The Design and Implementation of a bespoke Enterprise Resource Planning System (ERP) for an acoustical engineering company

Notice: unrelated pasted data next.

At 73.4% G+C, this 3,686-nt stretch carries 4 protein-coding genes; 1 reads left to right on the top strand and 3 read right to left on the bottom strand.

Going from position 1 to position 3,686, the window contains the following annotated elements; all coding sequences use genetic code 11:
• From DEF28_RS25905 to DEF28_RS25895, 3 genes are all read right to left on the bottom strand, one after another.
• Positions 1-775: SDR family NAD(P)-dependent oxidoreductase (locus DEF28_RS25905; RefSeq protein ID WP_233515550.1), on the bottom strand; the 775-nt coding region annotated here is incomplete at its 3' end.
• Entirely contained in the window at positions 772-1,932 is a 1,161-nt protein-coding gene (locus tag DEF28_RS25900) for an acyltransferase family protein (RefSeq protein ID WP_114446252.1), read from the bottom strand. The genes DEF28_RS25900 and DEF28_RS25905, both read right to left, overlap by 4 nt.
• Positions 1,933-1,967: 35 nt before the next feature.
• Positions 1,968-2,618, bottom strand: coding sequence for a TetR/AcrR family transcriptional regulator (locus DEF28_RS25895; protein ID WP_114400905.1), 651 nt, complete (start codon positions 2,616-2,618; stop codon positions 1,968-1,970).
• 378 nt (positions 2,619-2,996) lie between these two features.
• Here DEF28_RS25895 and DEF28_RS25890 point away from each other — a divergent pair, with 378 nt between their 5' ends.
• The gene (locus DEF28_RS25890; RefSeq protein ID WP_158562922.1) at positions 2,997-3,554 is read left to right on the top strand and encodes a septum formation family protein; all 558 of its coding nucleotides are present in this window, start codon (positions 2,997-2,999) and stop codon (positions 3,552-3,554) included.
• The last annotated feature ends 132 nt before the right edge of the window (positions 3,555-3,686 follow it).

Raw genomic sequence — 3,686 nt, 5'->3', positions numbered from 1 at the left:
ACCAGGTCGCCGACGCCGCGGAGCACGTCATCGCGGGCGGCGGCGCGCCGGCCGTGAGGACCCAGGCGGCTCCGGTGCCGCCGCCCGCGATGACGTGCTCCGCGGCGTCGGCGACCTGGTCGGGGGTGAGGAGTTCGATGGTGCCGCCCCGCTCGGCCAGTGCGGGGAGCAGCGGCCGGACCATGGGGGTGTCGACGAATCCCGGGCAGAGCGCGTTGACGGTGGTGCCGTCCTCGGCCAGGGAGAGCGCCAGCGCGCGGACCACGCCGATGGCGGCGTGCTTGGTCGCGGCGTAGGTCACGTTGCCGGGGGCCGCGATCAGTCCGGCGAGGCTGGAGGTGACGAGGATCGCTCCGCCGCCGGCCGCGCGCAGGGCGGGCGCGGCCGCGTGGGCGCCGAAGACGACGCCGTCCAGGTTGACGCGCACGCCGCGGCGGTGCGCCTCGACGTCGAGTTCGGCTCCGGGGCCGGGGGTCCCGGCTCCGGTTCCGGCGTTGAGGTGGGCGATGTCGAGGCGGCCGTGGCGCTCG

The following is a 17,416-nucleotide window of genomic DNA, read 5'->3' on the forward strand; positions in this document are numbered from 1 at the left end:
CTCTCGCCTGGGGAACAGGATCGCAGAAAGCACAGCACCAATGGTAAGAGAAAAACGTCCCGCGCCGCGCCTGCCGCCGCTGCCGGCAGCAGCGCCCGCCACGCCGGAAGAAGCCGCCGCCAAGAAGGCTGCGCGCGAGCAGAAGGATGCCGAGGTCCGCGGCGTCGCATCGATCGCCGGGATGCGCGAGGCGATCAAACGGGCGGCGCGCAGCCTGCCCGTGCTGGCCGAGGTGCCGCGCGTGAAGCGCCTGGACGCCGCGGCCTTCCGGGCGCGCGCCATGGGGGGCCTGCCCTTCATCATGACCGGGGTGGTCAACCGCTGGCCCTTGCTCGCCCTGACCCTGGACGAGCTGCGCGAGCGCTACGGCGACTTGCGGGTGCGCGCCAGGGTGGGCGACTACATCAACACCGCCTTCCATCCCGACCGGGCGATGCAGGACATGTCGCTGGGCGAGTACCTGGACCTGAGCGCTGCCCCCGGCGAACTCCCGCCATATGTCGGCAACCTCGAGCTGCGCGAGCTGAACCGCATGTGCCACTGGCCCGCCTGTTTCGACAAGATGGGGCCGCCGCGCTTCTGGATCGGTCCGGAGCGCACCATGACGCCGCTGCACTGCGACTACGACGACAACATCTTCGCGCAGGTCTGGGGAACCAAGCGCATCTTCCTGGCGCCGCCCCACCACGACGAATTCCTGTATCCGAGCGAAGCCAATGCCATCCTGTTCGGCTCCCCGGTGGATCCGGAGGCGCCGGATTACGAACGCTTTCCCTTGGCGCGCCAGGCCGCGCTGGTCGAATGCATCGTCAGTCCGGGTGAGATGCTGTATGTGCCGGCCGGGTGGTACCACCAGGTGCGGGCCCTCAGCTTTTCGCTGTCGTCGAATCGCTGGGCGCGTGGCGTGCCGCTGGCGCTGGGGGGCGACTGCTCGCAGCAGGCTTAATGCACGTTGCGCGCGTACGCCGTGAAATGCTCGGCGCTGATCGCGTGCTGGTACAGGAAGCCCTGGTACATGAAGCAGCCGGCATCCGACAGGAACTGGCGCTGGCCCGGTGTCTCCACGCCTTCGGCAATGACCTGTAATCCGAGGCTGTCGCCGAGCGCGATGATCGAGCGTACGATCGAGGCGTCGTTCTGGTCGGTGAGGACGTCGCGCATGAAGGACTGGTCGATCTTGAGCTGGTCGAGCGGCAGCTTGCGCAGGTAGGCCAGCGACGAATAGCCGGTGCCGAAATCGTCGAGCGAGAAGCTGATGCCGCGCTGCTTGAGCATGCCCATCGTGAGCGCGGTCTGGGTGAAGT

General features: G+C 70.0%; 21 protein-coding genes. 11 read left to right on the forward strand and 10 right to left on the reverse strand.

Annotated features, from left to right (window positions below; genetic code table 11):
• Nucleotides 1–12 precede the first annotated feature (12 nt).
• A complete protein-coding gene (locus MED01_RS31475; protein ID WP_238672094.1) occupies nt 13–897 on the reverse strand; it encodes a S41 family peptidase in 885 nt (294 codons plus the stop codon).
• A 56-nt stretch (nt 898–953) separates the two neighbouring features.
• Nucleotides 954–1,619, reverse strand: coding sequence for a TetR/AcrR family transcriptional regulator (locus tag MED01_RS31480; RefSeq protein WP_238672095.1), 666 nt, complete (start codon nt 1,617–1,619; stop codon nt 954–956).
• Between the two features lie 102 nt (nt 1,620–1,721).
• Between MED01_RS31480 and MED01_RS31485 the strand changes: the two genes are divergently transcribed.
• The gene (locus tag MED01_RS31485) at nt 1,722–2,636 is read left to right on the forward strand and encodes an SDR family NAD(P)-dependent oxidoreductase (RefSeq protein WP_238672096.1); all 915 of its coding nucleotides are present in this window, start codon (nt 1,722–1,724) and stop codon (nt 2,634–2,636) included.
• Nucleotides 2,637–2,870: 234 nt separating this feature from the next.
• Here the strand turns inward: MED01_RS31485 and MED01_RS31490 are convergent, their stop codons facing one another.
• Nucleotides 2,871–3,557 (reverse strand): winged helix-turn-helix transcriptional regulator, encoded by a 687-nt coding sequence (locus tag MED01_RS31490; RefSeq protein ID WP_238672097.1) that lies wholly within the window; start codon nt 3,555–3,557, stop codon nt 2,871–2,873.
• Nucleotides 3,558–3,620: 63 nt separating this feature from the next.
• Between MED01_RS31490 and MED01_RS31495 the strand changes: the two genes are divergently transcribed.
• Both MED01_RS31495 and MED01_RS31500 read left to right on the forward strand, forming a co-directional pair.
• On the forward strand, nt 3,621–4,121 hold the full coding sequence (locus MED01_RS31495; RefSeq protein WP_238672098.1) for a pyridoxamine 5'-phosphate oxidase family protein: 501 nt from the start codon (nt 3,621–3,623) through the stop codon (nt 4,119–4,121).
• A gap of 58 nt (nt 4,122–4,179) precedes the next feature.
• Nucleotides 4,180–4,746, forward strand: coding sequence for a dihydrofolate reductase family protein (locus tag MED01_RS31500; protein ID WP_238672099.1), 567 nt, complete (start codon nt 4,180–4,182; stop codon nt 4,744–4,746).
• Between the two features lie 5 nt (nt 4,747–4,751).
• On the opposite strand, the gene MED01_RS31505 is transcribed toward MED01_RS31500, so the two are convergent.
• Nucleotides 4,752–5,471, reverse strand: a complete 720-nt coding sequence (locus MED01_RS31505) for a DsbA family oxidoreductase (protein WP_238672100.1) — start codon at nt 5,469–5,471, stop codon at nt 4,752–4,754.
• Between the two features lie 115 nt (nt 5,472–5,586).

This paper will describe the tasks completed so far as part of a Knowledge Transfer Partnership between the University of Hertfordshire and Acoustical Control Engineers (ACE) a ‘small and medium sized enterprise’ (SME) based in Cambridgeshire, UK. ACE’s 25 personnel design, manufacture and install noise and vibration control systems to solve a wide range of acoustic problems. The projects undertaken include acoustic enclosures for supermarket refrigeration plant and for generators used in many situations, together with other more diverse applications such as controlling noise in the workplace and even on a luxury boat. Before the current KTP project the company used some partially computerised systems consisting of spreadsheets to perform acoustic analyses, pricing and project management functions supplemented with a paper based system to ‘fill the gaps’. Enterprise Resource Planning (ERP) systems provide an integrated database for all parts of the organisation allowing decisions to be based on a complete understanding of the organisation’s information, avoiding the problems due to duplication of data and ensuring that the consequences of decisions in one part of the organisation are reflected in the planning and control systems of the rest of the organisation. ERP systems became popular from the 1990’s mainly in relatively large organisations due to the complexity and cost of these systems. This project is unusual in that rather than adapting an off-the-shelf ERP solution to ACE’s very specific and specialised requirements we are taking an ERP development approach in an SME whose legacy systems are made up of spreadsheet and paper based systems. For the software development an Agile approach has been used. Agile involves software development methods based on iterative and incremental development. The initial attempt was to start developing the ERP from an Open Source ERP Source Code; however this effort was futile as a result of the bespoke nature of ACE’s business and product lines. Mapping ACE’s data model to the database which any existing ERP system could be adapted to, proved to be a very difficult problem. Therefore, developing the ERP from first principles was inevitable. Several of the ERP modules have been developed, user training has taken place and the core modules have been signed off. The project is due to complete in September 2014 and by this time we will have further information on how the ERP system has increased the competitiveness of the company, as well as experience of introducing an ERP into an SME. However, as would be expected the work undertaken developing the system so far has had several significant effects on ACE and acted as a catalyst for change in various parts of ACE’s business.